From: Thomas Buckner (firstname.lastname@example.org)
Date: Fri Jan 28 2005 - 18:45:57 MST
--- Ben Goertzel <email@example.com> wrote:
> > This is a substantive hypothesis. Here's why
> I disagree with it.
> > Let I(P) = the best way to solve problem P
> given infinite computing power.
> > Let L(P) = the best way to solve problem P
> given limited computing
> > power; for the sake of definiteness, say a
> nanotech supercomputer,
> > which is the most we can plausibly hope to
> get our hands on in the
> > foreseeable future.
> Sure, but let's introduce a different notation
> L(P,x) = the best way to solve P given
> computing power x
> We know that
> L(P,infinity) = AIXI or some variant
> L(P, human brain power) = something with no
> resemblance to AIXI
> It's really an open question what
> L(P, nanotech supercomputer) = ???
> Probably it will have aspects of AIXI and
> aspects of brain-ish architecture,
> and some entirely different aspects as well.
> > We have candidates for (or at least plausible
> steps in the direction
> > of) I(real life); AIXI et al. And we note
> that some formulations of
> > these do, as Marc conjectures, relate to
> Chaitin's omega. But as I
> > remarked in a previous discussion a little
> while ago, there are good
> > reasons AIXI is PDFware rather than running
> The mixture of references to Chaitin's omega
> number and Tipler's Omega Point
> is a bit confusing, no?
> -- Ben
I've read recently (and I'm sorry to say I can't
remember where) that researchers think the amount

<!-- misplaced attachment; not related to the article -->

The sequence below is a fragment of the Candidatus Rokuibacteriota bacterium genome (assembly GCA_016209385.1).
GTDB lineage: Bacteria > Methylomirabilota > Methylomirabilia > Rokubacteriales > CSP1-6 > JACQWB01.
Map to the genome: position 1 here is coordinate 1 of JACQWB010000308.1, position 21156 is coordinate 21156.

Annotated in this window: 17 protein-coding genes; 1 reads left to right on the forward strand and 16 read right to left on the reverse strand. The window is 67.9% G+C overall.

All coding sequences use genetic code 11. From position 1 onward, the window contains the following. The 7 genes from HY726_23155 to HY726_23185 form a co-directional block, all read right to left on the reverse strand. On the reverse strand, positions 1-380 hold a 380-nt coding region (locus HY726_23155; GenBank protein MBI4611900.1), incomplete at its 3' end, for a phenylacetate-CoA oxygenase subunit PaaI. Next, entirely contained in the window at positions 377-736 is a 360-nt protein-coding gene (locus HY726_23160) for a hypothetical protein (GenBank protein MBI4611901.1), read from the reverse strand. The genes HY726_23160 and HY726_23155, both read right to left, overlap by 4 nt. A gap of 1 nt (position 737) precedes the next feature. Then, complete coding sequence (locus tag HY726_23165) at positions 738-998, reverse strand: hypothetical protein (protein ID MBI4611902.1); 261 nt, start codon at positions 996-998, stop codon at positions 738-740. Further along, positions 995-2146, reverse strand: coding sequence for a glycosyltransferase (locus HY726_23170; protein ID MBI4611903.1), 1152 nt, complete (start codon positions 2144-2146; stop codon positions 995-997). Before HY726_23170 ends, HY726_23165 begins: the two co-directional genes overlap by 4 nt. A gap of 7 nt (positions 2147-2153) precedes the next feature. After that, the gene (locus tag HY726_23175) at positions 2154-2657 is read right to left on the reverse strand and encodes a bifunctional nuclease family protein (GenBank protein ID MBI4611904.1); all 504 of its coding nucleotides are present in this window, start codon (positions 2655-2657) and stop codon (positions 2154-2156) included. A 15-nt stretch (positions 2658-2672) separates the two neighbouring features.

of information processing that has gone on in the
universe is close to the theoretical maximum that
it could have done. If this pie cannot be
enlarged, it follows that all an AI can do is
'make the universe more efficient' by
reallocating much of the available energy/matter
to whatever information processing best serves
its supergoals. Assuming no net increase in the
info-processing overhead in this universe, it's
ultimately a zero-sum game.
Four or five years ago, I was *very* interested
in the Tipler version of the Omega Point (recall
that it was Teilhard de Chardin who coined the
However, as I have previously noted, our Hubble
volume is flat and expanding. The
controlled-collapse free lunch is *out*. I take
no pleasure in saying this. Some other free lunch
may yet be discovered, and that wouldn't surprise
me either, but right now there's no truly
infinite source of time, matter, energy,
processing power, or even candy corn. That we
What does this tell me in terms of 'moving toward
the Omega Point'? That this goal is worthy, but
it can comfortably stay on the back-burner, for a
billion years. The universe will still be
youngish. More pressing by far is preserving the
human race in good condition until further
notice. It may be that the Omega Point as Tipler
speaks of it (infinite processing for
subjectively infinite time without eternal-return
loops, without a heat death, for ever and ever)
is simply not possible.
Since the Tipler Omega Point is a pig-in-a-poke,
a promissory note with no collateral, it must not
be an excuse for shorter-term UnFriendliness.
And perhaps it will be found to be possible. But
if it is, it's not a problem for today.
If Marc Geddes means some weaker version of Omega
Point, let's say 'vast info-processing and a
digital Heaven for all possible humans living and
dead, until the energy runs out and we all die
again' then this is not a bad plan, but
Collective Volition might have other ideas
(especially if all possible humans is too much
for the vast but not truly infinite processing
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